Saturday, 21 November 2015

The Theseus Paradox - David Videcette


We accepted it was terrorism. But what if we were wrong? What if London's July bombings were the greatest criminal deception of our time?

7 July 2005: In the midst of Operation Theseus, the largest terrorist investigation that the UK has ever known, Detective Inspector Jake Flannagan begins to ask difficult questions that lead to the mysterious disappearance of his girlfriend and his sudden suspension from the Metropolitan Police. Who masterminded London's summer of terror? Why can't Flannagan make headway in the sprawling investigation? Are the bombers the perfect pretext to mask a different plot entirely? Is Jake's absent Security Service girlfriend really who she claims to be?

While hunting for the answers to the most complex terrorist case in British history, one man will uncover the greatest criminal deception of our time. Terror, extremism and fear of the unknown. Sometimes the answer is much closer to home.

The author: David Videcette is a former Scotland Yard investigator who has worked on a wealth of infamous cases, including the 7 July London bombings in 2005. He has twenty years of police and investigative experience as a British detective, specialising in counter terrorist operations and organised crime. He currently consults on security operations for high-net-worth individuals and is an expert media commentator on crime, terrorism, extremism and the London 7/7 and 21/7 attacks. 'I can't tell you the truth, but I can tell you a story...'

What did I think?

I had originally planned to read this book on the weekend of 14th and 15th November, but after the terrorist attacks in Paris on Friday 13th I felt a bit too emotional to pick up a book about the bombings on our home soil in 2005.  I was so eager to read The Theseus Paradox that I picked it up a few days later and could hardly bear to put it down.

DI Jake Flannagan is a great character - he's like a mixture of Harry Bosch and Jack Bauer as he pushes, and frequently oversteps, the boundaries.  He's full of insecurities and frequently turns to alcohol and women to drown his sorrows.  It's hardly surprising as his job puts him under such immense pressure and I think anyone who has ever criticised our police force should read this book.  We all know what happened on 7th July 2005 from the events relayed to us on the news, but this book really gives us a highly detailed insight into the police investigation and takes us back in time to 2005.  I was absolutely astounded that I had forgotten about events that were happening around that time.  I'll not refer to which events as it is a crucial part of the amazing twist in this story.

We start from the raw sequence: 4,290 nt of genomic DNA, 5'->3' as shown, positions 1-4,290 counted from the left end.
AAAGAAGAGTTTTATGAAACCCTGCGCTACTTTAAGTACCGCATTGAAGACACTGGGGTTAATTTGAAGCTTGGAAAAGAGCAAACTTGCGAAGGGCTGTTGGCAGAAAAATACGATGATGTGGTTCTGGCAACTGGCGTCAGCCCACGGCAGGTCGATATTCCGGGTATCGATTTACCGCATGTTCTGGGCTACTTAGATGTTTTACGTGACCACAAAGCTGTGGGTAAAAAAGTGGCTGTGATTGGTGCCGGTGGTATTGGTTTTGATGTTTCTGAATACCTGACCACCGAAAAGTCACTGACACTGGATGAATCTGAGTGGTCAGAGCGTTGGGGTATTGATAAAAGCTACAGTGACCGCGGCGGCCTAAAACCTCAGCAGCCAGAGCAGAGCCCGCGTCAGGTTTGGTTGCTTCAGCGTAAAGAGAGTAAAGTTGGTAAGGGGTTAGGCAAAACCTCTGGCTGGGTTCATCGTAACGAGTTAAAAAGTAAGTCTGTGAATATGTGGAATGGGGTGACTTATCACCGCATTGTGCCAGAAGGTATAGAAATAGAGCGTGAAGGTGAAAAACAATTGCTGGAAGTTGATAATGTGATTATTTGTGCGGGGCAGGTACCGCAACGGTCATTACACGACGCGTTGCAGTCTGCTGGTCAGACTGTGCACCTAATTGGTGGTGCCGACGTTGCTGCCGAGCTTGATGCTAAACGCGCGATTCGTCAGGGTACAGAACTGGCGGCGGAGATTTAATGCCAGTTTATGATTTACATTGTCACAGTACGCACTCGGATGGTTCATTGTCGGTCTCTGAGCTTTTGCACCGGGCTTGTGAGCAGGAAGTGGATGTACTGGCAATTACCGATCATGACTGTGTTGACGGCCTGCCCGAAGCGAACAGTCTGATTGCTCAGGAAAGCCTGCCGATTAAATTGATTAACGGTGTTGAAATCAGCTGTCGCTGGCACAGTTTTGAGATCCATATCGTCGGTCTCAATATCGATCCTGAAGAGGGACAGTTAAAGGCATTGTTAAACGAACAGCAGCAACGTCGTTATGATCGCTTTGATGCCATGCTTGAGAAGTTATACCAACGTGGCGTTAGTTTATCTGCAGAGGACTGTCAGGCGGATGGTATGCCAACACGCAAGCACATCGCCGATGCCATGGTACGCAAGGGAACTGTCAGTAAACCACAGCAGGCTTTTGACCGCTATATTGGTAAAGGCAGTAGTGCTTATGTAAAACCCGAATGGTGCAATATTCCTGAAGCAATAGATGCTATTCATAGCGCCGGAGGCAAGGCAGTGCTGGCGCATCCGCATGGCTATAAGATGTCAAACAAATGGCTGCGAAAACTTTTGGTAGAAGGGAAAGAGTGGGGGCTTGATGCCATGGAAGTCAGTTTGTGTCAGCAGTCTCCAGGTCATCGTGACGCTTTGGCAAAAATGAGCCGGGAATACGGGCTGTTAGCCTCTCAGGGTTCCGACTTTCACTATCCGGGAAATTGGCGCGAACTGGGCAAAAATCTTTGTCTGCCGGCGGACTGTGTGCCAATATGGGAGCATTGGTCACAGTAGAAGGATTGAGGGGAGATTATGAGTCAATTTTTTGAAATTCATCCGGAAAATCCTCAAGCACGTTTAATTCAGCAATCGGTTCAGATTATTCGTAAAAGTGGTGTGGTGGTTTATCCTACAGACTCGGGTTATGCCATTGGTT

I absolutely loved the way that this book was written.  Each chapter commences with a time and date stamp along with a location, so you really feel like you are following the investigation as it progresses.  As Jake's personal life is explored and we are introduced to his girlfriend, Claire, I did feel like she was hiding something as she seemed very stand-offish.  Claire does have a big part to play in the story and I hope that some of her secrets are revealed in the next DI Jake Flannagan book.

This is an absolutely cracking debut novel - it's fast-paced, a definite page-turner and sometimes shocking (verified by my frequent 'catching of flies' as my mouth gaped open in shock/horror/surprise).  It's a story based on facts; how much is fact and how much is fiction is up to you to decide.

I received this e-book from the author, in exchange for an honest review.

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